Salon: Dudebros and millennials shouldn’t determine who gets healthcare!

I wrote this at Salon. I didn’t title it. So if you are going to complain about that, direct it elsewhere.

Excerpt:

But instead of getting into the nuts and bolts of whether the young can be swayed to enroll, I think it behooves us to take a step back and consider how utterly surreal this spectacle is. The whims of a small set of 20-somethings and 30-somethings will determine whether our attempt at a universal healthcare regime stays afloat or self-implodes. Did you manage to see that shirtless bro with a crooked Miami Dolphins hat who became a mini-celebrity yesterday because he witnessed the Capitol shooting? The success of Obamacare depends on the neurons in his dudebro brain firing in a specific way that causes him and his dudebro friends to sign up for insurance on the exchange. We are all at his mercy.

Do you think the NHS in the U.K. had a phase like this? Do you imagine there was a moment in 1948 when all of Britain had their fingers crossed, hoping that the whims of the country’s youth would afford them the luxury of healthcare? Do you think Canada’s Medicare system was constructed in such a way that it could be unraveled by a small part of its population opting not to participate? No, of course not. These are competent countries and when they wanted universal healthcare, they made it happen. When we wanted it, however, we produced a Frankenstein joke so compromised by navigating between the relevant special interests that the whole thing may very well collapse in on itself in a spectacular display of our nation’s accelerating impotence.

Read the rest at Salon.

Socialize Big Pharma Research

I ran across this post at Jacobin called “Socialize Big Pharma.” The basic argument is simple. We need more antibiotic drugs, and pharmaceutical companies aren’t trying to produce them. Therefore we need to eliminate the private pharmaceutical sector altogether, putting a socialized system in its place.

I found the post odd for a number of reasons, but mainly because it seems to totally miss the drug patent system at the center of the dysfunction the author is so concerned about. Drug patents are state-granted monopolies over manufacturing specific drugs. This time-limited monopoly system allows drug companies to generate massive rents for as long as the patents last. The possibility of capturing those massive rents is what is supposed to motivate private companies to undertake drug research.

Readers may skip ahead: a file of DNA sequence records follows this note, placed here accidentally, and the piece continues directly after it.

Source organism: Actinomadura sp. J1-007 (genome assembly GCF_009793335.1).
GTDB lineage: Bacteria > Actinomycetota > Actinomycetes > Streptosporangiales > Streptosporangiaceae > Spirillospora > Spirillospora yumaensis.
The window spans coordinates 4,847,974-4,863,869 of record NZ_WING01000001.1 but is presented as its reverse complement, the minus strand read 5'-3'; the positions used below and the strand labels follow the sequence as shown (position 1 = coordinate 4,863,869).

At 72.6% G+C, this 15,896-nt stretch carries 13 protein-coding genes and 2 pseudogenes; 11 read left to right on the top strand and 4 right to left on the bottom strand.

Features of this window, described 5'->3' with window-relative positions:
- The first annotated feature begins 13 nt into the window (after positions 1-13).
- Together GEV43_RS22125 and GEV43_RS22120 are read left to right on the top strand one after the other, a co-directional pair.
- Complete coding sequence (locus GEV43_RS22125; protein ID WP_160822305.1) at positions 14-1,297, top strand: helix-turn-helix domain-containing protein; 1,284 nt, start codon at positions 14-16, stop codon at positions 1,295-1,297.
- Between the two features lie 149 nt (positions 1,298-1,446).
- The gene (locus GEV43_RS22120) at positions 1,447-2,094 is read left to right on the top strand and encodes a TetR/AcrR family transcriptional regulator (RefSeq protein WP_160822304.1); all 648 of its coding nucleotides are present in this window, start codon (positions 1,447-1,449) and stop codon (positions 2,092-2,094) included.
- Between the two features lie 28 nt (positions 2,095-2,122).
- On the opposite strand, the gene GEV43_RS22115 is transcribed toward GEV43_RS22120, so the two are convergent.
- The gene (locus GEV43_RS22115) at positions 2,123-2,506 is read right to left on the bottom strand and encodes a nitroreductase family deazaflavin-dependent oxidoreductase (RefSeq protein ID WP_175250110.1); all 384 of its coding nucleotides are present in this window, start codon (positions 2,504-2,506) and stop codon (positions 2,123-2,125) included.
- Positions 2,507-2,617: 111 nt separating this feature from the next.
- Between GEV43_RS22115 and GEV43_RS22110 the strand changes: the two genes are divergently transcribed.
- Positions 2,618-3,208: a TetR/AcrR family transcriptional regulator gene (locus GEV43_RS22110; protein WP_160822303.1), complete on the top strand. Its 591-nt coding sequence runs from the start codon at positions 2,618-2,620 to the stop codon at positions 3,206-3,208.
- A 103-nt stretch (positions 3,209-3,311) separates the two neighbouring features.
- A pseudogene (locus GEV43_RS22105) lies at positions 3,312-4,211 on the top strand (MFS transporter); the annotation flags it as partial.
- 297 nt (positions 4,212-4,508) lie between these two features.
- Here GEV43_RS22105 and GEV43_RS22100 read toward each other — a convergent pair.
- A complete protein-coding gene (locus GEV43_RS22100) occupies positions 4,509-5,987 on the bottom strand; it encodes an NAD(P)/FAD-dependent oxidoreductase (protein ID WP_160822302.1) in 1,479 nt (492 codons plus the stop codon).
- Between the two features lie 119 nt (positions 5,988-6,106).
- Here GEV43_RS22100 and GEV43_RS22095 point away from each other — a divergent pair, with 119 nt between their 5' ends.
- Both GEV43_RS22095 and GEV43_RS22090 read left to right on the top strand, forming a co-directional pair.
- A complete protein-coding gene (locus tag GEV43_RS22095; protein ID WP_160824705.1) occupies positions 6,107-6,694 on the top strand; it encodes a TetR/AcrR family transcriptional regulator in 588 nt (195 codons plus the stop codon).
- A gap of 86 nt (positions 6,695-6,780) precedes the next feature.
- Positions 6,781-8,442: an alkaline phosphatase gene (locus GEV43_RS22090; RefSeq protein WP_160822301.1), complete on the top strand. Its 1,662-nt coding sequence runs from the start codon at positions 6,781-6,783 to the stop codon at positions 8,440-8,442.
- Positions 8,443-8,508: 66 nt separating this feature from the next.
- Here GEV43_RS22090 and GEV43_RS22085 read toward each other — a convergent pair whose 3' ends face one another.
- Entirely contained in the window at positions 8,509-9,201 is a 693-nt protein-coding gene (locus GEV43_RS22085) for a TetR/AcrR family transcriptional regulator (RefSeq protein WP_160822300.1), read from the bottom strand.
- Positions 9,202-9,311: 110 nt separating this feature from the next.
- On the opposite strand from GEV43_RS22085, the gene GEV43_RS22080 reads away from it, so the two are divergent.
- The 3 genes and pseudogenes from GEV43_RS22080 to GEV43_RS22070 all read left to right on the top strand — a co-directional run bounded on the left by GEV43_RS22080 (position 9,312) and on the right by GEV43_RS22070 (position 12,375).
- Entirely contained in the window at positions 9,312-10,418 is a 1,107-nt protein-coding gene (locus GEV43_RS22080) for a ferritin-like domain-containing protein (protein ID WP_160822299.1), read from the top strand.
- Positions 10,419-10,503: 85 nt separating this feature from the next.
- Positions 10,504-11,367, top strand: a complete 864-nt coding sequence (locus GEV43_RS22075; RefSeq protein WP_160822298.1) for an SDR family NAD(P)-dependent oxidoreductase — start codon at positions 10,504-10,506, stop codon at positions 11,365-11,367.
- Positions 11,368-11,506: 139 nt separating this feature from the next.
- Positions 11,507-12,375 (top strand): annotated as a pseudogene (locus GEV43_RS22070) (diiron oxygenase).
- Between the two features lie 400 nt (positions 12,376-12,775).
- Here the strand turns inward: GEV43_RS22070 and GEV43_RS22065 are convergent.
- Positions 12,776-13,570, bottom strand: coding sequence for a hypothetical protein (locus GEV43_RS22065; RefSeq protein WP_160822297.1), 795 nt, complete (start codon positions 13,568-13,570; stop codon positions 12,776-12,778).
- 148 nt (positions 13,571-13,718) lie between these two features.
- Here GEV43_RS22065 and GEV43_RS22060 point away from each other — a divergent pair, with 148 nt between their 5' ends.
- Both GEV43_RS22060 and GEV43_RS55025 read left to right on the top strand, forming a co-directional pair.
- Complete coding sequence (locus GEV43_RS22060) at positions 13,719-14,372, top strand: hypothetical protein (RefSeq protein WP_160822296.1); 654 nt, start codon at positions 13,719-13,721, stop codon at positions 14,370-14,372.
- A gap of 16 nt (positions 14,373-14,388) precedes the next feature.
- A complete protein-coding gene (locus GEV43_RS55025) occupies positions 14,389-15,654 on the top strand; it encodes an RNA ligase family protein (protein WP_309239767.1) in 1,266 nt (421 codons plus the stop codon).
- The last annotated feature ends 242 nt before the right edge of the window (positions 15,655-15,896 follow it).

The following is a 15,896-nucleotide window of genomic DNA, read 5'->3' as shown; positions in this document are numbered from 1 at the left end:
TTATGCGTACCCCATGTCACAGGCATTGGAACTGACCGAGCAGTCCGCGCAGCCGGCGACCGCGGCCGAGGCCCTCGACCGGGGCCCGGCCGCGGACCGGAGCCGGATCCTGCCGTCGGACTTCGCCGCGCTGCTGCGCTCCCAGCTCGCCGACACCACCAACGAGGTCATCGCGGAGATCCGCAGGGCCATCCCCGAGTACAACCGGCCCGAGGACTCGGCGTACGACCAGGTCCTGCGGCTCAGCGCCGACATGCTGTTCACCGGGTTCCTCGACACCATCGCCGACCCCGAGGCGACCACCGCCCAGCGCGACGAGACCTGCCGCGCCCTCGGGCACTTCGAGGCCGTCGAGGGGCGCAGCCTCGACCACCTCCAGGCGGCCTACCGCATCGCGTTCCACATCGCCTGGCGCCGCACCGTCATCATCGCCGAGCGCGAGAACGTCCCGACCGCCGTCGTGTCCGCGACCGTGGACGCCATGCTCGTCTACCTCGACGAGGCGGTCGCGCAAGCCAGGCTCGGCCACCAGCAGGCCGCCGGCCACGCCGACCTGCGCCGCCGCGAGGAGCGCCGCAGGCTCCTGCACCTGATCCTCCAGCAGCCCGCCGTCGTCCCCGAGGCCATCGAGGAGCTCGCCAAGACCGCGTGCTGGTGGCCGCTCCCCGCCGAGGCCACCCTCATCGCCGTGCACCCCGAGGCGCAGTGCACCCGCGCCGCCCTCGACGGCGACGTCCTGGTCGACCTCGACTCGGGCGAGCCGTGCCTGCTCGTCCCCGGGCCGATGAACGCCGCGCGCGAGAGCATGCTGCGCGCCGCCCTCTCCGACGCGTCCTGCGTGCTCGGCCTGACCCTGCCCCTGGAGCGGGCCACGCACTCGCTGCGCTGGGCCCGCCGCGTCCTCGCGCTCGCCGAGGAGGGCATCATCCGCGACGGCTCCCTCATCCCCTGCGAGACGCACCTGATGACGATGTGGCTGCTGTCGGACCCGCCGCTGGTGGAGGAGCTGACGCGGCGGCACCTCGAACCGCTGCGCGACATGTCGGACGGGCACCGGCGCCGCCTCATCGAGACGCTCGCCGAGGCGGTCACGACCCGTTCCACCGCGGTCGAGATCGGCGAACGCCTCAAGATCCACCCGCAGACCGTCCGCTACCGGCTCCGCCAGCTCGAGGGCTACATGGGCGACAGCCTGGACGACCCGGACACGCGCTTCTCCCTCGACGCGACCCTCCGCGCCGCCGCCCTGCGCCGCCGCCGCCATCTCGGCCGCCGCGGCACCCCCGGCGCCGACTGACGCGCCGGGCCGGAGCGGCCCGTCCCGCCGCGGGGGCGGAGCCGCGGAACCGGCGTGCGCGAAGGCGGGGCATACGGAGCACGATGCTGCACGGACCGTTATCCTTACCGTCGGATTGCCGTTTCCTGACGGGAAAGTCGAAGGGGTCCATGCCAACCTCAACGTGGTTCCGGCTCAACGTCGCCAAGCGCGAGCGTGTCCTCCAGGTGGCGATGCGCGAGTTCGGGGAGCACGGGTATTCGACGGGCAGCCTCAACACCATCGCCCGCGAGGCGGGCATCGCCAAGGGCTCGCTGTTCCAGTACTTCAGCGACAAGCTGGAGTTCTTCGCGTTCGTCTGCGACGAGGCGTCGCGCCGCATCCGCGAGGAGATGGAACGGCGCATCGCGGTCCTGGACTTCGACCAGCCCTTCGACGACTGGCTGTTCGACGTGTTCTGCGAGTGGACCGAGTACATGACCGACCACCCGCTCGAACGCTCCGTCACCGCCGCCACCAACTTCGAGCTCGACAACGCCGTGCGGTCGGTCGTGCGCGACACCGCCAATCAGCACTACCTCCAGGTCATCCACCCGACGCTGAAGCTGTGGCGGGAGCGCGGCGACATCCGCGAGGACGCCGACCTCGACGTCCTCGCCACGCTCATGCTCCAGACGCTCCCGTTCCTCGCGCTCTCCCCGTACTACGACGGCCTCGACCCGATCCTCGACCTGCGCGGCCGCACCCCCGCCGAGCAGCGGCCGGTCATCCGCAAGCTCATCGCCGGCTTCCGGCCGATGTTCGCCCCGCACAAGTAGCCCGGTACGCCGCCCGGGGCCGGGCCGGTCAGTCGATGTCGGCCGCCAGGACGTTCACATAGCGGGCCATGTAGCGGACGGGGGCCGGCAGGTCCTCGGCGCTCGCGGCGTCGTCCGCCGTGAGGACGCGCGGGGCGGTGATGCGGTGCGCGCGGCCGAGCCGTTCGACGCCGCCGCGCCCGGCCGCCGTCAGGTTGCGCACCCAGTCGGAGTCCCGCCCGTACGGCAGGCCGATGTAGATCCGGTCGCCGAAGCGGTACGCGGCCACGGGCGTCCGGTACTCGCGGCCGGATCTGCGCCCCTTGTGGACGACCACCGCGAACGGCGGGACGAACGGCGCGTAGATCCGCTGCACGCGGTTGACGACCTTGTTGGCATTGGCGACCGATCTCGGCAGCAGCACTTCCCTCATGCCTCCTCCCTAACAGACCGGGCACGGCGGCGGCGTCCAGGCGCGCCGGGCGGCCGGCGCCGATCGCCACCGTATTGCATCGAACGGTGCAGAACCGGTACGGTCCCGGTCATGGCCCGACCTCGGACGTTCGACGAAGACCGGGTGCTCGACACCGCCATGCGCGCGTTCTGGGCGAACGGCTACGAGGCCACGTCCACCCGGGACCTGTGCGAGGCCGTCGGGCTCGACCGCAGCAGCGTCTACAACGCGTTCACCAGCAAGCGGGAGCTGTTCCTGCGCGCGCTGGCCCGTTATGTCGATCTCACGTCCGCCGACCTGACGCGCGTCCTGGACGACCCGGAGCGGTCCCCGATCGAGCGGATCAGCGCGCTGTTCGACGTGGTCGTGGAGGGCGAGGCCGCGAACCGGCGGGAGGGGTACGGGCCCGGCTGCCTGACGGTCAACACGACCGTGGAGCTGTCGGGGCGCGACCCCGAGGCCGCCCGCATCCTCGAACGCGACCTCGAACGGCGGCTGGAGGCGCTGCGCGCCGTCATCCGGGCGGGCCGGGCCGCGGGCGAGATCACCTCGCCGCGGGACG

But, as Dean Baker has famously argued, the drug patent system is a ridiculous way for the state to go about making drug research happen. For $30 to $80 billion per year, the federal government could totally replace the research private drug companies undertake. If it combined this replacement spending with an abolition of the drug patent system, consumers would save $270 billion a year due to the elimination of patent-generated rents. Additionally, the publicly-funded drug research could be directed towards more socially valuable drugs, e.g. the antibiotics that the author of the Jacobin piece is so frantic about.

I was stunned by how badly the author missed the point. The piece is a great testament to the way in which incumbent institutions (in this case drug patents) get so ingrained into our understanding of reality that we barely take notice of them. So here, the author ends up totally overlooking drug patents on the way to reaching the unnecessary conclusion that the entire pharmaceutical industry needs to be socialized. In reality, the author’s complaint should lead him to indict the patent system as a failed way to generate good drug research. This then supports the idea that we should publicly fund drug research, a point many authors have already made. It does not, by itself, say anything about the need to socialize the firms that run the pill-making machines, this being the conclusion the author oddly comes to.

Policy Shop: The Oregon Medicaid Success

New post at Policy Shop. Excerpt:

The second theory is that Medicaid is uniquely inferior among health insurance plans, and that is what causes it to be ineffectual. The right-wing has been pursuing this theory for a while, claiming that the low reimbursement rates in Medicaid basically make it inoperative as insurance because providers do not want to take it. The Oregon study shows that is not true because Medicaid recipients did substantially increase their utilization of health care services. But even if we assume it is true, the policy conclusion that springs from it is to change Medicaid so it is not inferior to other health insurance plans. If the argument is that Medicaid, and not other health insurance, is useless because it is X, then make Medicaid be not-X.

Much, much more over at Policy Shop.

The Impact of Fallin’s Medicaid Decision

So Mary Fallin has this thing she does where she forgets that she is governing a state, and pretends instead that she is a national political actor whose job should primarily consist of taking symbolic potshots at federal government programs that the Republican party dislikes. It is not totally clear why she does this: sometimes I speculate that no one has adequately explained to her that she is not a member of Congress anymore.

On most days, Fallin’s grandstanding is just a waste of everyone’s time. As a state governor, she has no real power over federal matters. She does the political equivalent of waving a few Don’t Tread On Me flags, the national media reports on the circus, and everyone goes on with their lives. However, Fallin’s recent decision to reject federal dollars to expand Medicaid in Oklahoma goes beyond symbolic gestures, and delivers a huge blow to uninsured poor people in the state.